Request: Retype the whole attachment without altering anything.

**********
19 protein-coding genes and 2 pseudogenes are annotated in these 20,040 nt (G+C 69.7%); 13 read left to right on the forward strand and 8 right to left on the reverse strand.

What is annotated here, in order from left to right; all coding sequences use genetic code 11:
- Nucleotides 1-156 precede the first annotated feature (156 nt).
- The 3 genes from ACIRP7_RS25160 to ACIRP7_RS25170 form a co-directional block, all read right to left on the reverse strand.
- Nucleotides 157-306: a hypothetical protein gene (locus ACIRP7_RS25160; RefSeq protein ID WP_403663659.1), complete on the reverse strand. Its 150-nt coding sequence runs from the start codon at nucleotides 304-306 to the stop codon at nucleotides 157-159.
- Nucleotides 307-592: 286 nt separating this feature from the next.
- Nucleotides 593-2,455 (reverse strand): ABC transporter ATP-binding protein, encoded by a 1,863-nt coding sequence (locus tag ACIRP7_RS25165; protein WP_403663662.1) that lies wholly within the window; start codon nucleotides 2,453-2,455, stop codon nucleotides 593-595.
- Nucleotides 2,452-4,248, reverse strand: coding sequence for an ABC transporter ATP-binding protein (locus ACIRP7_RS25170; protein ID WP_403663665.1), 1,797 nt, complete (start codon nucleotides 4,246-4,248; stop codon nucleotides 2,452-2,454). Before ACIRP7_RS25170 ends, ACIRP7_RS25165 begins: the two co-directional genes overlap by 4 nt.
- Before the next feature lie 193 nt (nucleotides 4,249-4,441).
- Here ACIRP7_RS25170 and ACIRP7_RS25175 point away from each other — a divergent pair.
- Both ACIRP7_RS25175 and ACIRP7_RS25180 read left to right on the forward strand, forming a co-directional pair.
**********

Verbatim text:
19 protein-coding genes and 2 pseudogenes are annotated in these 20,040 nt (G+C 69.7%); 13 read left to right on the forward strand and 8 right to left on the reverse strand.

What is annotated here, in order from left to right; all coding sequences use genetic code 11:
- Nucleotides 1-156 precede the first annotated feature (156 nt).
- The 3 genes from ACIRP7_RS25160 to ACIRP7_RS25170 form a co-directional block, all read right to left on the reverse strand.
- Nucleotides 157-306: a hypothetical protein gene (locus ACIRP7_RS25160; RefSeq protein ID WP_403663659.1), complete on the reverse strand. Its 150-nt coding sequence runs from the start codon at nucleotides 304-306 to the stop codon at nucleotides 157-159.
- Nucleotides 307-592: 286 nt separating this feature from the next.
- Nucleotides 593-2,455 (reverse strand): ABC transporter ATP-binding protein, encoded by a 1,863-nt coding sequence (locus tag ACIRP7_RS25165; protein WP_403663662.1) that lies wholly within the window; start codon nucleotides 2,453-2,455, stop codon nucleotides 593-595.
- Nucleotides 2,452-4,248, reverse strand: coding sequence for an ABC transporter ATP-binding protein (locus ACIRP7_RS25170; protein ID WP_403663665.1), 1,797 nt, complete (start codon nucleotides 4,246-4,248; stop codon nucleotides 2,452-2,454). Before ACIRP7_RS25170 ends, ACIRP7_RS25165 begins: the two co-directional genes overlap by 4 nt.
- Before the next feature lie 193 nt (nucleotides 4,249-4,441).
- Here ACIRP7_RS25170 and ACIRP7_RS25175 point away from each other — a divergent pair.
- Both ACIRP7_RS25175 and ACIRP7_RS25180 read left to right on the forward strand, forming a co-directional pair.